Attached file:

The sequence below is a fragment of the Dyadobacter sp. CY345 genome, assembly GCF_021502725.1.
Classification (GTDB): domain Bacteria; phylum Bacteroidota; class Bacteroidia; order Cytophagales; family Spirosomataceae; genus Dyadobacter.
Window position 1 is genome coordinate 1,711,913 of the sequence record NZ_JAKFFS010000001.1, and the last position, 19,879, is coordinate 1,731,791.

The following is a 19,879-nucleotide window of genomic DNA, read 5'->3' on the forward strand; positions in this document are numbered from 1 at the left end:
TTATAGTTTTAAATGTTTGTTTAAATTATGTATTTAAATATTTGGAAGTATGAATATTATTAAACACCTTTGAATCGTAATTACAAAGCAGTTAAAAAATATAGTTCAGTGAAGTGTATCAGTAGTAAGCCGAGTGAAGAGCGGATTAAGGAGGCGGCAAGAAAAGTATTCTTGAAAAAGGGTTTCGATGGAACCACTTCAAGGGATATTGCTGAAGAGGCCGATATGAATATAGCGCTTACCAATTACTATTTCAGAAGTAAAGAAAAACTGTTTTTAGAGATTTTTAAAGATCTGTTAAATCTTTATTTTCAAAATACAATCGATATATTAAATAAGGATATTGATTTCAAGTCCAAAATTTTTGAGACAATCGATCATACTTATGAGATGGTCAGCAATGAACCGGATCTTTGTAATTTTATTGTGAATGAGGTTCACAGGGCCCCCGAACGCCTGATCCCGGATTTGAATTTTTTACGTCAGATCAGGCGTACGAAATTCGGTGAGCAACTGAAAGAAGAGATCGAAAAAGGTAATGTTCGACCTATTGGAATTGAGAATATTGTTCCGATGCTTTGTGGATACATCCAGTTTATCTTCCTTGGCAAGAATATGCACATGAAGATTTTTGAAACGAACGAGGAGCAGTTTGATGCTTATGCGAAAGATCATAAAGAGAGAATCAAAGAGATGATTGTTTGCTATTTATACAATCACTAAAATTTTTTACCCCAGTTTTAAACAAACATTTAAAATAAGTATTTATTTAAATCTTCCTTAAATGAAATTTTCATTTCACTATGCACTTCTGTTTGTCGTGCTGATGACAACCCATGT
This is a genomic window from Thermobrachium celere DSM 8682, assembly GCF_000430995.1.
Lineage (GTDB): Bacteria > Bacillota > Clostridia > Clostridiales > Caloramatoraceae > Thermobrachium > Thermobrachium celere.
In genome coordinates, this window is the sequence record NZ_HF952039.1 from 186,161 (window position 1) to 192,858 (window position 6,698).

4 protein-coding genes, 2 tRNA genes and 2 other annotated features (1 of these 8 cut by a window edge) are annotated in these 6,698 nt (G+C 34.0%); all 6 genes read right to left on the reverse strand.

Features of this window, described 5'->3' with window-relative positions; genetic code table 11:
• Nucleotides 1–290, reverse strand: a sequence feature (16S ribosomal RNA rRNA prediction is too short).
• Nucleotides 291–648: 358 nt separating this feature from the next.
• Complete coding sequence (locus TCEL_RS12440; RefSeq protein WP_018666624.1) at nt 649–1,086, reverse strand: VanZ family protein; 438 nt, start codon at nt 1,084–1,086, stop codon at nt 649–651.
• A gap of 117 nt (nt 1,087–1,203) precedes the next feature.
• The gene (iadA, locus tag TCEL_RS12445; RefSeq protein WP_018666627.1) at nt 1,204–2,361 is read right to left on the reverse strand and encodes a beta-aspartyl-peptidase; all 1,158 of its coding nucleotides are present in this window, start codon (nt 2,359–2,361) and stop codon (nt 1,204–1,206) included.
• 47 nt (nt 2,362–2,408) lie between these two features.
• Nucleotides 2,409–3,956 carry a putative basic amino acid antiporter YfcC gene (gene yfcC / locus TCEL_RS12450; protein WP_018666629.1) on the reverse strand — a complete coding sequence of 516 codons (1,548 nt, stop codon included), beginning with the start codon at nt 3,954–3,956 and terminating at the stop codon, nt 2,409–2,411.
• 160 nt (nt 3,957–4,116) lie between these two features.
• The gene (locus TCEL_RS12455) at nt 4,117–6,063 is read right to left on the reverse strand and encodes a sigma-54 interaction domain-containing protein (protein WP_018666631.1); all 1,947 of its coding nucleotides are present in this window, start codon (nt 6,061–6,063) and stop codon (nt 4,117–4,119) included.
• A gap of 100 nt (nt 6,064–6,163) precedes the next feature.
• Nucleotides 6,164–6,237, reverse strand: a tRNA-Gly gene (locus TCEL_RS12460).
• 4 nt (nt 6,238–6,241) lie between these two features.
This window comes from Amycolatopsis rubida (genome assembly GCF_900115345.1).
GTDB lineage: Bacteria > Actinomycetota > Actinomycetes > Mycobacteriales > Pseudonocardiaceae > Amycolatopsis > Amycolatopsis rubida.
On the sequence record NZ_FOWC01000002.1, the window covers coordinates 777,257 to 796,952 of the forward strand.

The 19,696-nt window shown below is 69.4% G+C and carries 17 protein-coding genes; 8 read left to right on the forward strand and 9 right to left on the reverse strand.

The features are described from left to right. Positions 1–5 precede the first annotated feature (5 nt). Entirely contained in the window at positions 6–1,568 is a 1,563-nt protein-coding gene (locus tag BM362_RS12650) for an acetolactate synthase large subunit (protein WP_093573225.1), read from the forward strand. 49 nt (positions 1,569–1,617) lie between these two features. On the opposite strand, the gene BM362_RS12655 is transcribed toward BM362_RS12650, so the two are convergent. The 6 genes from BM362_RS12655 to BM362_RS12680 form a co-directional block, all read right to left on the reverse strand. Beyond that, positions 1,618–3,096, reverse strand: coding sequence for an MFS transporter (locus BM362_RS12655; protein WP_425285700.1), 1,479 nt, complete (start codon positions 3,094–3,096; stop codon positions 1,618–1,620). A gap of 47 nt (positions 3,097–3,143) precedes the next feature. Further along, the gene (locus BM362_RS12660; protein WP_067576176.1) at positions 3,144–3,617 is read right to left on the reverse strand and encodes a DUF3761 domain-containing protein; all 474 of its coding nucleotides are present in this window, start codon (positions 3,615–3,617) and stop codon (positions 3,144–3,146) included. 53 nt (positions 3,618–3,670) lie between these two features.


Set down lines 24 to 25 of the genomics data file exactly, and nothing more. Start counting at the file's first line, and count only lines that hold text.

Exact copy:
GTDB lineage: Bacteria > Actinomycetota > Actinomycetes > Mycobacteriales > Pseudonocardiaceae > Amycolatopsis > Amycolatopsis rubida.
On the sequence record NZ_FOWC01000002.1, the window covers coordinates 777,257 to 796,952 of the forward strand.